From: cryofan (firstname.lastname@example.org)
Date: Wed Jan 16 2002 - 04:40:43 MST
On Tue, 15 Jan 2002 23:26:10 -0900, you wrote:
>Tonight in chat I talked about nanotechnology with my very special ladyfriend. The conversation got started when she said replicators(in the Star Trek form) would not be around within our lifetime. I explained how with nanotech we would see home models within twenty to thirty years at the latest. She had a real "see it to believe it" attitude! lol I am going to have to get her reading Drexler's stuff!
>We made a bet that if nano-replicators are in homes by 2030, she will have to treat me to dinner at a nice restaurant! And if not, than I'm the one footing the bill!
>Julie will be 57 by the year 2030, and I will ancient, too!! I hope we're not too decrepit by the time 2030 gets here. :)
I have a prediction--you will pay in 2030.
Man, that's only 28 years from now!
Think about how different the world was 28 years ago: actually, it
was pretty much the same...the year was 1974.
Transportation was pretty much the same. Except cars get more gas per
mile, and are more powerful and efficient.
Medicine was pretty much the same--people died of cancer and heart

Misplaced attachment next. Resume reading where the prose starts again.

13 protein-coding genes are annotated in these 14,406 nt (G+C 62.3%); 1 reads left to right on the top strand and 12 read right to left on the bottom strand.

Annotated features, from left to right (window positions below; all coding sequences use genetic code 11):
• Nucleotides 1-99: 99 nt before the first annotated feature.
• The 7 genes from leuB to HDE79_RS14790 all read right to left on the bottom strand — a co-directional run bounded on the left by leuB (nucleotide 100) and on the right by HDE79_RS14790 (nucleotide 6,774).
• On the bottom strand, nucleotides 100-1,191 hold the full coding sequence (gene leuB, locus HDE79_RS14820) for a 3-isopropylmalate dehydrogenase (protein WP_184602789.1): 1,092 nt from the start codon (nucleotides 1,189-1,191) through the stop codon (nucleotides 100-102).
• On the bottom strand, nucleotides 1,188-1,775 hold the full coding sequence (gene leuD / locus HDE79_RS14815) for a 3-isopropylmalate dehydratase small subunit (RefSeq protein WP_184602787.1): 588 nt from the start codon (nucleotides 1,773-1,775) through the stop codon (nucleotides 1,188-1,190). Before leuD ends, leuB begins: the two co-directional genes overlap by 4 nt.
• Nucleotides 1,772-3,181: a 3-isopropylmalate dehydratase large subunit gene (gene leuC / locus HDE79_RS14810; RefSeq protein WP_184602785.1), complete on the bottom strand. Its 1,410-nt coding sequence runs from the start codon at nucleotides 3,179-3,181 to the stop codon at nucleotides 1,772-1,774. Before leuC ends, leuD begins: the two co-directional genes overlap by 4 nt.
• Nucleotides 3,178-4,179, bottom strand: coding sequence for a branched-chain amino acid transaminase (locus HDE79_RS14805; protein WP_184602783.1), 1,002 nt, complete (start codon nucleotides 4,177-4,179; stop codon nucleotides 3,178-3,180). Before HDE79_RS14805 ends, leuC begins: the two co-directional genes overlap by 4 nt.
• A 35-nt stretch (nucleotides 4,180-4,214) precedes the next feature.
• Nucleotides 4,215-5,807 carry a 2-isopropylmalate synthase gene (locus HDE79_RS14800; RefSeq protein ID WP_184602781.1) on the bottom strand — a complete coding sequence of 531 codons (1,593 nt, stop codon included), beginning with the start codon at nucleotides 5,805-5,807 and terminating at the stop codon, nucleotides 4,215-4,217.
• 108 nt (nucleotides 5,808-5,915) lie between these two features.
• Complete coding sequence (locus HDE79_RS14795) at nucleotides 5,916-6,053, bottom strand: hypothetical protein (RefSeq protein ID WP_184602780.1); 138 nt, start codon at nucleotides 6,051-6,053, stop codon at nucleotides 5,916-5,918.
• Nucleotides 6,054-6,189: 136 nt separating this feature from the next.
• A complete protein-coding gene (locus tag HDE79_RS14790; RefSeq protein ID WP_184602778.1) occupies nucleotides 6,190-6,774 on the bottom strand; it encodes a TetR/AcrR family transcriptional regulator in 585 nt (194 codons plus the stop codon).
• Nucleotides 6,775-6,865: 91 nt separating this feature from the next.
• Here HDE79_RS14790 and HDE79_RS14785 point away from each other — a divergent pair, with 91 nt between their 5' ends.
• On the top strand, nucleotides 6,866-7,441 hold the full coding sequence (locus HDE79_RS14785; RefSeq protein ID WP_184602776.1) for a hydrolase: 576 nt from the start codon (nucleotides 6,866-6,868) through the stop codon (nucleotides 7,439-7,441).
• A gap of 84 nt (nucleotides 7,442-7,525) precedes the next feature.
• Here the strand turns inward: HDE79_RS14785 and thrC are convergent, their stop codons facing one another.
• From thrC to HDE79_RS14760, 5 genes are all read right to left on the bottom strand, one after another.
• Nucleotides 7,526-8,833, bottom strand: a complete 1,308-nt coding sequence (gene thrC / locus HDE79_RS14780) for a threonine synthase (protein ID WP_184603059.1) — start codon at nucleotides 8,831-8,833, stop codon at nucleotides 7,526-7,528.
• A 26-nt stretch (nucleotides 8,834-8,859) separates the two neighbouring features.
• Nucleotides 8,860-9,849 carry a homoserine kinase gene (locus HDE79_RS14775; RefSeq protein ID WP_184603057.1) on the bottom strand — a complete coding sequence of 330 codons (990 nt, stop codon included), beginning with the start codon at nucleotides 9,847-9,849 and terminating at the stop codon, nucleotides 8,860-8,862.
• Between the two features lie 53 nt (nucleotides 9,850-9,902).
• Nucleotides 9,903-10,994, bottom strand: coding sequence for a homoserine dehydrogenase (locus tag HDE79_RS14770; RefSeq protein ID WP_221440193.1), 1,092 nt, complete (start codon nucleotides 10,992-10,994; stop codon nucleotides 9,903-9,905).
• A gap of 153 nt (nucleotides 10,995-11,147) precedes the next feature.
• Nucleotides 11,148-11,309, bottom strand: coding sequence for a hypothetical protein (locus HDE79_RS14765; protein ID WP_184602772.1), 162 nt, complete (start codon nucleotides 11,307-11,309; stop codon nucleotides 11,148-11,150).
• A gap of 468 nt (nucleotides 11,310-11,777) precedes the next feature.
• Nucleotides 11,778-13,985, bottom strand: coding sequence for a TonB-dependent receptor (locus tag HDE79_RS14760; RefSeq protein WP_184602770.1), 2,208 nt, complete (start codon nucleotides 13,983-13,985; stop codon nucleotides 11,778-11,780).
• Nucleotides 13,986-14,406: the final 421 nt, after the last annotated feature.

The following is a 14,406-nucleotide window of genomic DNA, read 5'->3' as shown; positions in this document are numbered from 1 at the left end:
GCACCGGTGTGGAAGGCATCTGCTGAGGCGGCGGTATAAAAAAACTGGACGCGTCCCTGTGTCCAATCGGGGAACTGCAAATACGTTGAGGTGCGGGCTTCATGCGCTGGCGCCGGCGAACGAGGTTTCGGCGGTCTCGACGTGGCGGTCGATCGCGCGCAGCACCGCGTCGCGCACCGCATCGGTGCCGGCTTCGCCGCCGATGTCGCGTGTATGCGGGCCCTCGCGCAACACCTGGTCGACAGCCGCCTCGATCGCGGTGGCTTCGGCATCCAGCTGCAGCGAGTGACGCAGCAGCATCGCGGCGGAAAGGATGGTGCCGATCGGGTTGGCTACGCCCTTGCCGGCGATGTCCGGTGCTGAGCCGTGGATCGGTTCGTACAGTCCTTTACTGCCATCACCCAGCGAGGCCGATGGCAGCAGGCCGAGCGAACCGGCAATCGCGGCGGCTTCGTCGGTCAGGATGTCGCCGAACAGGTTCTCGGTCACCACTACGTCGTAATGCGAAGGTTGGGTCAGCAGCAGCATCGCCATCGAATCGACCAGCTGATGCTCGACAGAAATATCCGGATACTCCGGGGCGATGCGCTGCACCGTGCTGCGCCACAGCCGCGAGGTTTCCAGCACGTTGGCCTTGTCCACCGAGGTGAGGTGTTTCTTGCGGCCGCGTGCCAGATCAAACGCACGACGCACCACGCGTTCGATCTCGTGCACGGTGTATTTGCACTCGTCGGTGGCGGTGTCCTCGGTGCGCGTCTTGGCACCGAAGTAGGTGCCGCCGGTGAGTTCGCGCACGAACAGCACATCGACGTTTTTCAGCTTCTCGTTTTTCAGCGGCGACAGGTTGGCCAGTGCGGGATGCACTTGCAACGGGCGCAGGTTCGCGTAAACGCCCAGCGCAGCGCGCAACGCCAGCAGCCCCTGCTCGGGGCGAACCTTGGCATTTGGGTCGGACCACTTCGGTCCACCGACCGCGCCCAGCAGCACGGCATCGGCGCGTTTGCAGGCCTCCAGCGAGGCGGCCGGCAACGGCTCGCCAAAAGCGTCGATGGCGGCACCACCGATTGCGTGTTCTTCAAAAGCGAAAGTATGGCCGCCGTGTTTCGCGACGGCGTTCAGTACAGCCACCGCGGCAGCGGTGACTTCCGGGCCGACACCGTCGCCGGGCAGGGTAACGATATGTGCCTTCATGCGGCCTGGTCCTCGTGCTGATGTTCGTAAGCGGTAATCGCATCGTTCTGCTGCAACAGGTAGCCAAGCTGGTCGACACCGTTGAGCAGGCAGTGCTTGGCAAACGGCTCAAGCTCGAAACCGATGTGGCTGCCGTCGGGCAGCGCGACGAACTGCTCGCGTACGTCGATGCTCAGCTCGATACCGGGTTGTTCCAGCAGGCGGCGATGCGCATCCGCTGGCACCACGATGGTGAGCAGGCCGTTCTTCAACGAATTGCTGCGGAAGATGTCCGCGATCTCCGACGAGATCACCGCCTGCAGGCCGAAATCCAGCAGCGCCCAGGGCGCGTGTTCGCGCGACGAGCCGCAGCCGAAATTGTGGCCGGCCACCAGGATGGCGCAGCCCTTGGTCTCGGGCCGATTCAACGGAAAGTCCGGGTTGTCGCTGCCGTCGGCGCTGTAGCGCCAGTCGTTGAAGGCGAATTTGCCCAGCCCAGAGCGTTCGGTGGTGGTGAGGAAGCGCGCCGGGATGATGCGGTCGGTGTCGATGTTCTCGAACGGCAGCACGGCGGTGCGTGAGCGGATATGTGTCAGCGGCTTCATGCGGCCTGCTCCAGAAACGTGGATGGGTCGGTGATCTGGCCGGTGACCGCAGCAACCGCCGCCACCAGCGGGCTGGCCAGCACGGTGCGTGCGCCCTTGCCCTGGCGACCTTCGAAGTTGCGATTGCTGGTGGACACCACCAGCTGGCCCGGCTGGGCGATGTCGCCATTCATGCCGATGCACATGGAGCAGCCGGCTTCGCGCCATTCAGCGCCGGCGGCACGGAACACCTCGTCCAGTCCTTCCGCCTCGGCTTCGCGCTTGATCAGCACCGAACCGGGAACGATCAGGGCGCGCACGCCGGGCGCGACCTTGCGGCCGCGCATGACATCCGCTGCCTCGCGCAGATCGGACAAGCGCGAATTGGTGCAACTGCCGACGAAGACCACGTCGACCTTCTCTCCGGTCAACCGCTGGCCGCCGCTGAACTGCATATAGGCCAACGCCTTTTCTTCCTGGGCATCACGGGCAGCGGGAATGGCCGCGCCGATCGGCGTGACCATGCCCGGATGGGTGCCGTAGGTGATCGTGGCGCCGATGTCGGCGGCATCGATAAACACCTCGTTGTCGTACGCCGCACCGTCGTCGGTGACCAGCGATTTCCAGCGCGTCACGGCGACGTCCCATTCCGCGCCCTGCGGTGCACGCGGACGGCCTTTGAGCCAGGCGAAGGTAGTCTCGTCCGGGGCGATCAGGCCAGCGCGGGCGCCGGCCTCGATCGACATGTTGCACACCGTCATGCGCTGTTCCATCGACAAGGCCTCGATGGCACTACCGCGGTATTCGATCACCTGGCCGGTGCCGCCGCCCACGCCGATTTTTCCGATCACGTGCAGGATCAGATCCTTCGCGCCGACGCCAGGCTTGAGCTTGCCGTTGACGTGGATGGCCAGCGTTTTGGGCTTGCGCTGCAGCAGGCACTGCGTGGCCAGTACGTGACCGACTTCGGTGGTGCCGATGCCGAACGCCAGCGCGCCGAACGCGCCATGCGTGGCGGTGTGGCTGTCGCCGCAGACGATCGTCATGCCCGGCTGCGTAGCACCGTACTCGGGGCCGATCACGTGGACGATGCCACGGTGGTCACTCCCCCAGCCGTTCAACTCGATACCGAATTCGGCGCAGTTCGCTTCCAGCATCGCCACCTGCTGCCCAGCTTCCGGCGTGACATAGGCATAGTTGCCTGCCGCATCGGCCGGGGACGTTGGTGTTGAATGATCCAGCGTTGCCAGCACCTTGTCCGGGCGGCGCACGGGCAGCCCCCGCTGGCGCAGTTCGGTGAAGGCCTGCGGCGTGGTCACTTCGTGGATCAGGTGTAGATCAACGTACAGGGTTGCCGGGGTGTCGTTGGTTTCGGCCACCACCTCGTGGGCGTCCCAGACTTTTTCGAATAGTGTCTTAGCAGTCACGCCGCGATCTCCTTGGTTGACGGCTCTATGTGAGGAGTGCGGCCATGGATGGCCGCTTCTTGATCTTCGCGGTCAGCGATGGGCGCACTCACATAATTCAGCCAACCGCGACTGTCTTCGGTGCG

disease at pretty much the same rates. Older people were generally
more lucid, however, probably due to the fact that there were fewer
mind fogging drugs for them to take--although they do generally live a
bit longer, I have noticed....but not all that much longer
The world is definitely more polluted. The beaches in Texas are an
absolute mess compared to what they were 28 years ago....The Gulf of
Mexico is now your basic latrine...oh well, someone will no doubt drag
out the old cliche that the Potomac is less polluted today (geez, try
thinking for yourself ocassionally; maybe that's b/c all the industry
is gone from the northeast...)
Yes, there are some substantial advances, especially in electronics
and chemistry...and other INCREMENTAL engineering advances.
The biggest change between now and 1974 is that there are a lot more
people here in the USA, the better to turn our lakes and rivers into
latrines.....and that might help bring nanotech closer if only a bunch
of those people were working research scientists. But they aint,
John...most of these new people are busboys and janitors, and guess
what--they don't know squat about nanotech!
Nanotech will probably get here. But the date will be a helluva lot
closer to 280 years than to 28 years. And you will be DEAD by
then---and not frozen-dead, either---dead-dead...cuz you aint signed
up for cryonics, are you? Well, you better get signed up, bud....
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